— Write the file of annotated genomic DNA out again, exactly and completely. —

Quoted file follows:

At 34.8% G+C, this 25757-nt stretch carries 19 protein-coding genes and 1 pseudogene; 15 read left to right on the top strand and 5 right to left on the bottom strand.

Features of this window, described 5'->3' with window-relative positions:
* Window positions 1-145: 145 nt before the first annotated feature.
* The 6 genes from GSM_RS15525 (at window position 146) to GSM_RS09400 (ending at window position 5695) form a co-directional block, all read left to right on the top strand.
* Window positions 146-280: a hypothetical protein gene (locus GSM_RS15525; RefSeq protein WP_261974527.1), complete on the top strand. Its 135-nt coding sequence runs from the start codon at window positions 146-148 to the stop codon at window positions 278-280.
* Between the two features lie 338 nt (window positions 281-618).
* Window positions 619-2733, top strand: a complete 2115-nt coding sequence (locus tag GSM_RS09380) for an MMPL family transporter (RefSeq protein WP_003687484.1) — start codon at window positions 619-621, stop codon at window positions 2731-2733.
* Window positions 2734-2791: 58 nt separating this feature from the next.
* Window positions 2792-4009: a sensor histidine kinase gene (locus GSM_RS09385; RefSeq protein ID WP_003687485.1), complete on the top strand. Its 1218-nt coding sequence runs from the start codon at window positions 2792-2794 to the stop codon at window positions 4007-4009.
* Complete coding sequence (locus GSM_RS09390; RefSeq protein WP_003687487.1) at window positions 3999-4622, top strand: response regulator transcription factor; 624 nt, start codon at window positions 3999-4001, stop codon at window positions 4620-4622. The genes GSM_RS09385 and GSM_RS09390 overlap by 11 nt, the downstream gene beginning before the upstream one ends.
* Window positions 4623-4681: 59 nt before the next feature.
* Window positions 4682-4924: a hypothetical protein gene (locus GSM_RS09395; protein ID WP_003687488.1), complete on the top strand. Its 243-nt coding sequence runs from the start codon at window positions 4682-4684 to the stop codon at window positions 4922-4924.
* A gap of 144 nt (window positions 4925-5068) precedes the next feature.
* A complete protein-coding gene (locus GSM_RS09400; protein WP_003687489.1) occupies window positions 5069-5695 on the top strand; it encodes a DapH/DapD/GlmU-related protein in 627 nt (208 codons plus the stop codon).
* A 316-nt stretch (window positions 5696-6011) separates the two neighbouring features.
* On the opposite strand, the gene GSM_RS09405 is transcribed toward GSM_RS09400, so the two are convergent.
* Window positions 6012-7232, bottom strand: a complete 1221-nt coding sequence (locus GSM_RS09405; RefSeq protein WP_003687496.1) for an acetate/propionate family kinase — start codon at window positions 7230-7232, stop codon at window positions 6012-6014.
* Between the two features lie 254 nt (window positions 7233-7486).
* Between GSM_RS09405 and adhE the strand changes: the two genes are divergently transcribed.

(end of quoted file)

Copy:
At 34.8% G+C, this 25757-nt stretch carries 19 protein-coding genes and 1 pseudogene; 15 read left to right on the top strand and 5 right to left on the bottom strand.

Features of this window, described 5'->3' with window-relative positions:
* Window positions 1-145: 145 nt before the first annotated feature.
* The 6 genes from GSM_RS15525 (at window position 146) to GSM_RS09400 (ending at window position 5695) form a co-directional block, all read left to right on the top strand.
* Window positions 146-280: a hypothetical protein gene (locus GSM_RS15525; RefSeq protein WP_261974527.1), complete on the top strand. Its 135-nt coding sequence runs from the start codon at window positions 146-148 to the stop codon at window positions 278-280.
* Between the two features lie 338 nt (window positions 281-618).
* Window positions 619-2733, top strand: a complete 2115-nt coding sequence (locus tag GSM_RS09380) for an MMPL family transporter (RefSeq protein WP_003687484.1) — start codon at window positions 619-621, stop codon at window positions 2731-2733.
* Window positions 2734-2791: 58 nt separating this feature from the next.
* Window positions 2792-4009: a sensor histidine kinase gene (locus GSM_RS09385; RefSeq protein ID WP_003687485.1), complete on the top strand. Its 1218-nt coding sequence runs from the start codon at window positions 2792-2794 to the stop codon at window positions 4007-4009.
* Complete coding sequence (locus GSM_RS09390; RefSeq protein WP_003687487.1) at window positions 3999-4622, top strand: response regulator transcription factor; 624 nt, start codon at window positions 3999-4001, stop codon at window positions 4620-4622. The genes GSM_RS09385 and GSM_RS09390 overlap by 11 nt, the downstream gene beginning before the upstream one ends.
* Window positions 4623-4681: 59 nt before the next feature.
* Window positions 4682-4924: a hypothetical protein gene (locus GSM_RS09395; protein ID WP_003687488.1), complete on the top strand. Its 243-nt coding sequence runs from the start codon at window positions 4682-4684 to the stop codon at window positions 4922-4924.
* A gap of 144 nt (window positions 4925-5068) precedes the next feature.
* A complete protein-coding gene (locus GSM_RS09400; protein WP_003687489.1) occupies window positions 5069-5695 on the top strand; it encodes a DapH/DapD/GlmU-related protein in 627 nt (208 codons plus the stop codon).
* A 316-nt stretch (window positions 5696-6011) separates the two neighbouring features.
* On the opposite strand, the gene GSM_RS09405 is transcribed toward GSM_RS09400, so the two are convergent.
* Window positions 6012-7232, bottom strand: a complete 1221-nt coding sequence (locus GSM_RS09405; RefSeq protein WP_003687496.1) for an acetate/propionate family kinase — start codon at window positions 7230-7232, stop codon at window positions 6012-6014.
* Between the two features lie 254 nt (window positions 7233-7486).
* Between GSM_RS09405 and adhE the strand changes: the two genes are divergently transcribed.